The 5th U.S. Circuit Court of Appeals has reversed a lower federal court and held that an evangelical Christian named Ryan Denton cannot be excluded from a public event merely because he wishes to proselytize, i.e., share his Christian faith with other members of the public.

In 2011, the city of El Paso, Texas, created a year-round, weekly outdoor event called the El Paso Art and Farmers Market (Market). The event is held on a closed public street and managed by the city’s Museum and Cultural Affairs Department.

In 2019, Denton went to the Market to proselytize. He did so by distributing Christian literature, conversing with other members of the public, and also via unamplified preaching. He was approached by a police officer and a city official and told he could no longer proselytize there, as it was prohibited at the Market event, along with political speech and fundraising.

After Denton contacted city officials through his lawyer and was again denied the right to proselytize at the Market, he filed a lawsuit. He asked a federal district court to issue an injunction against the city preventing it from censoring his expressive activity. The federal district court denied his request.

Undeterred, Denton pursued an appeal to the 5th Circuit, headquartered in New Orleans. On July 6, a three-judge panel of that court overturned the lower court and sent the case back down with orders to grant the injunction Denton requested.

So why did Denton ultimately prevail? Is there a First Amendment principle to be gleaned here?

A city street, like other government-owned spaces such as public parks, are deemed to be “open forums” for speech. That means that unless the government can prove it has a compelling interest in banning certain types of speech, it can only regulate all speech with ordinary types of restrictions relating to “time, place and manner.”

El Paso attempted to justify its ban on religious speech by saying it could be “disruptive” to the events at the Market. But as the 5th Circuit pointed out, El Paso didn’t attempt to ban all “disruptive” speech, it banned only certain types which it deemed “disruptive.” That it cannot do.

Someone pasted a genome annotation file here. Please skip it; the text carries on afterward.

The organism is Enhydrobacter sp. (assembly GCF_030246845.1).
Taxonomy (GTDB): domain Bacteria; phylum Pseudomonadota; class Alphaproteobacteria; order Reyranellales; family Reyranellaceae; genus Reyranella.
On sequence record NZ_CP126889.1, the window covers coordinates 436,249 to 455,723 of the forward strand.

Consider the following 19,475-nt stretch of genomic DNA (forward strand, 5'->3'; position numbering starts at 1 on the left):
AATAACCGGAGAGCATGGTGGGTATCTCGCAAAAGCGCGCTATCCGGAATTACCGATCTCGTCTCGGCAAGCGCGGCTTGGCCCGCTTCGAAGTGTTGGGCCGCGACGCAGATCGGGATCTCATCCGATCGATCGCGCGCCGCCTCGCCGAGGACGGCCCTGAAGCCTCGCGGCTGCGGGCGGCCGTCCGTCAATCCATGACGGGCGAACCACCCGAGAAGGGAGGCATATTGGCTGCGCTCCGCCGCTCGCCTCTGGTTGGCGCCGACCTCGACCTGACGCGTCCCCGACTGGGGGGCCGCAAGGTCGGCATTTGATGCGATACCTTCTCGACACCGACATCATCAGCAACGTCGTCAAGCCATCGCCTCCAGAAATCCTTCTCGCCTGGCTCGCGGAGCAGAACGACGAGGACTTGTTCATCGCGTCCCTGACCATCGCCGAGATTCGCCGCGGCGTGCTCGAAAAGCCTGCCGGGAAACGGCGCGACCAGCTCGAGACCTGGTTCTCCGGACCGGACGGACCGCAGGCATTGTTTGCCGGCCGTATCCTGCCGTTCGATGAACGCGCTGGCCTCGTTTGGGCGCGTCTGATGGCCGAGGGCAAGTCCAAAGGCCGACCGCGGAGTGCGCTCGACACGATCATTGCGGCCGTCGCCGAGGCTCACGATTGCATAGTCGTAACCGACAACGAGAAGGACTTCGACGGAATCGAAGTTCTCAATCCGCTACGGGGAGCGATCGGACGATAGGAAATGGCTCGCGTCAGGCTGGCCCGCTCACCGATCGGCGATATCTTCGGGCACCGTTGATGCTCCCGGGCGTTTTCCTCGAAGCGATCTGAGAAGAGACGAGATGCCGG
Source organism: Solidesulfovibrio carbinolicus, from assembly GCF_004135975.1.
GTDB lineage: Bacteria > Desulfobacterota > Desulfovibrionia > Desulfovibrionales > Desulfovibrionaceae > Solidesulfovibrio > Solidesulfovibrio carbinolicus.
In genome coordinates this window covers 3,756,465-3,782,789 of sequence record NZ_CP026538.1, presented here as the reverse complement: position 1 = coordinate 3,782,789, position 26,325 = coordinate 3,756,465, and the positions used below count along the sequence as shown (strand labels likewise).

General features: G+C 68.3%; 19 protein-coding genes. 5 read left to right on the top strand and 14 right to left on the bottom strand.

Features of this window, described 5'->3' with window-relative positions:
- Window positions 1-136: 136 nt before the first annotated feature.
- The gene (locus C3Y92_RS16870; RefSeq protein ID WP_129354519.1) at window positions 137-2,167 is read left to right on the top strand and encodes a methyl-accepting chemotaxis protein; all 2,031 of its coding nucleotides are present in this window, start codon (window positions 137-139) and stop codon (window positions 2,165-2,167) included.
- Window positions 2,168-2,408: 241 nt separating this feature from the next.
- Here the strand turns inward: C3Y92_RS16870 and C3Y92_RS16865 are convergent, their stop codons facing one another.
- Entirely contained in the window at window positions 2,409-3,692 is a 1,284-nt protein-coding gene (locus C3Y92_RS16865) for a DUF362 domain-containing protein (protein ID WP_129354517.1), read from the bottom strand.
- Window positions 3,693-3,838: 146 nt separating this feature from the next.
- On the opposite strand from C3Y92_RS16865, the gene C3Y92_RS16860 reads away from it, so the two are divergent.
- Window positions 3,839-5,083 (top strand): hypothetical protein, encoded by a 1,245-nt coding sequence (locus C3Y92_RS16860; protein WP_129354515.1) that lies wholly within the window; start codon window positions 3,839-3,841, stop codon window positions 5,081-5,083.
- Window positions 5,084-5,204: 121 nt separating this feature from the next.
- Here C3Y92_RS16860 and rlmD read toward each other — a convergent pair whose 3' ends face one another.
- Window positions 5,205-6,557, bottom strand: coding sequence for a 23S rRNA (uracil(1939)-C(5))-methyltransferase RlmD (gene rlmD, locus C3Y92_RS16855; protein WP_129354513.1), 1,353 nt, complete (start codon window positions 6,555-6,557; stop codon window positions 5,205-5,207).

“In a letter to Denton, the City stated that it ‘does not allow activities such as protesting, campaigning, lobbying, proselytizing, or any other activity that could cause a disruption of performances, vending, and/or operations, or pose a potential safety issue,’” the 5th Circuit opinion states. “Although the City asserts that its policy is merely one that prevents disruptive conduct, the policy is actually a categorical ban on proselytizing. As characterized by the City, the policy prohibits all proselytizing on the assumption that it will be disruptive, rather than prohibits conduct because it is disruptive.”

Another way to state what El Paso did wrong is that it enacted “content-based” speech restrictions rather than “content-neutral” ones. Government cannot discriminate against speech based on its content, at least not without a compelling interest. That’s a basic First Amendment principle, and it’s designed to protect unpopular speech from government censorship.

Even though the good news of Jesus Christ is the most important message anyone can receive, it has been and will undoubtedly continue to be unpopular in some quarters. But when that negative view is shared by a government entity or official, and given legal effect, as in El Paso, that’s when the First Amendment and the courts need to step in – as the 5th Circuit did here.


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